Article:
So reading about how to cope with college rejection is probably not something you want to be reading about if you’re just starting out applying abroad, but it is good to keep the following things in mind even as you deal with the stress of the application process. Almost everyone I know(barring like two outliers) got rejected from one or more of their dream schools. Most got rejected from all of their top choices and settled for schools they initially thought were second tier. I know a few people who got rejected from literally every foreign school they applied to.
For me, I wanted to go to Stanford for as long as I could remember. By the time I was four, my sister was already a second-year student and my brother had just enrolled there. About the same time I learned how to read, I decided that when I grew up I wanted to go to Stanford. Growing up, there were Stanford posters around the house. Once, my sister brought home a Stanford Kempo hoodie with my name on it.
I got my Stanford rejection letter one morning while my family and I were staying at our house in Montecito. When we got back to Metro Manila I took down the Stanford track and field shirt I hung up on my wall and gave it away. There aren’t sufficient words to describe the disappointment I felt. To have something you wanted your whole life be taken away from you is more than saddening. It makes you feel empty, like everything you’ve worked for your whole life amounted to nothing, like you are both worthless and worth less than your siblings whom you held in such high esteem.
On that same day, I got my rejection from Amherst as well. The day before, I got my rejection letter from UC Berkeley. A week later I got my rejection letters from Harvard, Yale, Princeton, Columbia, Cornell and got waitlisted at UPenn (then subsequently got rejected about a month later).
Whether you are about to start applying abroad, in the middle of the process, or have just finished the process and are not happy with the results, one thing you must do is divorce your perception of your worth from the schools you want to attend. Your worth as a high school graduate is not predicated on what your results letter says on decision day. Understand that everything you accomplished within the process of applying, be it becoming president of a club, organizing a unique outreach program, or something as simple as improving your grades and SAT score are all valuable both intrinsically and in that getting there forced you to grow as a person.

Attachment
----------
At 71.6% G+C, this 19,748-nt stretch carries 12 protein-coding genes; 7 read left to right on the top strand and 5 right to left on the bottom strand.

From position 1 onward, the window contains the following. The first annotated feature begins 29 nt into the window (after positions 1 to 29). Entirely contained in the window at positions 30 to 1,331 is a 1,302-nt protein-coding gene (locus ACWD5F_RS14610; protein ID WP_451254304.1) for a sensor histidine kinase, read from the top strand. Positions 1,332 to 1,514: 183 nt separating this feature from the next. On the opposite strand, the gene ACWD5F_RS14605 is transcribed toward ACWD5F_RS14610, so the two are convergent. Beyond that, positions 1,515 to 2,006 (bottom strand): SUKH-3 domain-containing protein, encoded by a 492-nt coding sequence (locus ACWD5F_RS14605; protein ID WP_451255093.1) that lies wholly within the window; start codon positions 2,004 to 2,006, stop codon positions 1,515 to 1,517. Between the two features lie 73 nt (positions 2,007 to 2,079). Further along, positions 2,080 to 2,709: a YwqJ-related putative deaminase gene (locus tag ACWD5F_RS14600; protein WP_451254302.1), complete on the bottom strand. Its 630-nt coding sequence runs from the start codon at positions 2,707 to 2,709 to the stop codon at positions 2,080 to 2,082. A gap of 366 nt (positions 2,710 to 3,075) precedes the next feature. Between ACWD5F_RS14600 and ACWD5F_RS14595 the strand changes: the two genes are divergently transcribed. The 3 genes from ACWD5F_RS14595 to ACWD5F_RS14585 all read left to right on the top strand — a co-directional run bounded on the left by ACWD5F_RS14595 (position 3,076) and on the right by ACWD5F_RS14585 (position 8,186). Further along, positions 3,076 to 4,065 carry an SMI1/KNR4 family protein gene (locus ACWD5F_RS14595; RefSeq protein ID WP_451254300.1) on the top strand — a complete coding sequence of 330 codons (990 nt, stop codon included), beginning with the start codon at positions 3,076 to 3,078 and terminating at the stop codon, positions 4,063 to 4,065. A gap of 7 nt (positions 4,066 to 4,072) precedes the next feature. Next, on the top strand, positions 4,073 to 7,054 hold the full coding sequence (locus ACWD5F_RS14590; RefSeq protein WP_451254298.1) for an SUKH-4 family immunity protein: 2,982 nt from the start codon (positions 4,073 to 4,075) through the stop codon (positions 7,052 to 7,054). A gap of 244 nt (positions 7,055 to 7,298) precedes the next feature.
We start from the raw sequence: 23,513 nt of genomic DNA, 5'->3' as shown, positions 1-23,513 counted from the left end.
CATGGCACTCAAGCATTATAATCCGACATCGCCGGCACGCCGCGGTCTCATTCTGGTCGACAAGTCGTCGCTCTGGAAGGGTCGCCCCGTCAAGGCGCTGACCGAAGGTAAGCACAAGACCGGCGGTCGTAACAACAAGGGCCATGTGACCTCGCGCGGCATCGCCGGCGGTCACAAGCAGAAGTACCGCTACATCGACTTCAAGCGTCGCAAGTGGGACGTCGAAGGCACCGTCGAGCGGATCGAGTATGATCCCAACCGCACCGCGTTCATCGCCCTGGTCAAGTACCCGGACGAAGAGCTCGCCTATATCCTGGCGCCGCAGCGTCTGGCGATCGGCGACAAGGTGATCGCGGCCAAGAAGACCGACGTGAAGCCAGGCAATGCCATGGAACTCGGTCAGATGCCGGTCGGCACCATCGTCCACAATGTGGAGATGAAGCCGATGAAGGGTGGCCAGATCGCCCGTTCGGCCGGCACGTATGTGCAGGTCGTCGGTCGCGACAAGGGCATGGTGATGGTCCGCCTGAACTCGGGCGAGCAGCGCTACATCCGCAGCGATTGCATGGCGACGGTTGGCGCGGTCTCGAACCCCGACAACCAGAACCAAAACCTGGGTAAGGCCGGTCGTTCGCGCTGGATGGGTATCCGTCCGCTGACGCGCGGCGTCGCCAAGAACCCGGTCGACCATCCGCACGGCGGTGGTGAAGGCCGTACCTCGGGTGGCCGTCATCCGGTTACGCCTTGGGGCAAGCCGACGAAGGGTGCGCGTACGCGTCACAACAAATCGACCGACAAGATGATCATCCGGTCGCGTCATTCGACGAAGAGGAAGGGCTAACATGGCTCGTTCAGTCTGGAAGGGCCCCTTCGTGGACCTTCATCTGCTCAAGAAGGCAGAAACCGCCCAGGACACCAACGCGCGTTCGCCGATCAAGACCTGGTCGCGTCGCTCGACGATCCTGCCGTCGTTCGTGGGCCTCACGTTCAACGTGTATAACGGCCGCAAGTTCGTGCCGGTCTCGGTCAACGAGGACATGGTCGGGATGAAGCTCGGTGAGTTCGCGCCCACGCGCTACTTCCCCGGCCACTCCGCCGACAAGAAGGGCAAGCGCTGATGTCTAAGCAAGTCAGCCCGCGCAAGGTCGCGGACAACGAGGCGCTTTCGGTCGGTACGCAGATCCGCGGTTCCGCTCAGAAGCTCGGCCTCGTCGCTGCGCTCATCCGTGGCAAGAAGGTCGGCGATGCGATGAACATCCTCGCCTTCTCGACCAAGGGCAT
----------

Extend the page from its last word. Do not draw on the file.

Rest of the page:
How do you get over college rejection?
Firstly, what has definitely worked for me is staying productive. This can help you keep your mind off the sadness that you feel. What I would say, however, is that you shouldn’t push that disappointment away. You should embrace it, use it to fuel you. Do your best to prove admissions officers wrong. Improve your craft, get an internship(maybe one at edukasyon.ph), read a bunch of books or even write a book if you want to. You’re about to embark on the start of your adult life and the world is your ceiling – don’t let the fact that you’re not going to your dream school stop you from being invincible. That’s the mentality I’ve had since getting my rejection letters and so far I haven’t looked back.
Secondly, try to have fun. If you end up going to a local school, you have a five-month summer. If you end up going to one of your safety schools abroad, your summer is even longer. Let loose! You just graduated from high school bro. Go on a road trip with your friends to EK or tags, go to concerts, play Overwatch, enjoy life(but be responsible). You’ll have a lot of time on your hands, so balance your fun with your productivity.
Thirdly, don’t get too downed about the reality. I’m going to the University of British Columbia, a school I initially thought was not elite enough for me. But after being forced to cope with that reality, I’ve come to realize that the school is beautiful, my program is wonderful, and Vancouver is a city that is probably safer than any of the cities my dream schools were located in. The schools you do end up going to will likely provide a fantastic experience that is at least equal to and possibly greater than the experience you thought you would have had at your dream schools.
Ultimately, college is what you make of it. You can succeed anywhere if you work hard and smart enough. The key is to not let college rejection make you a bitter person, but rather the best person you can be.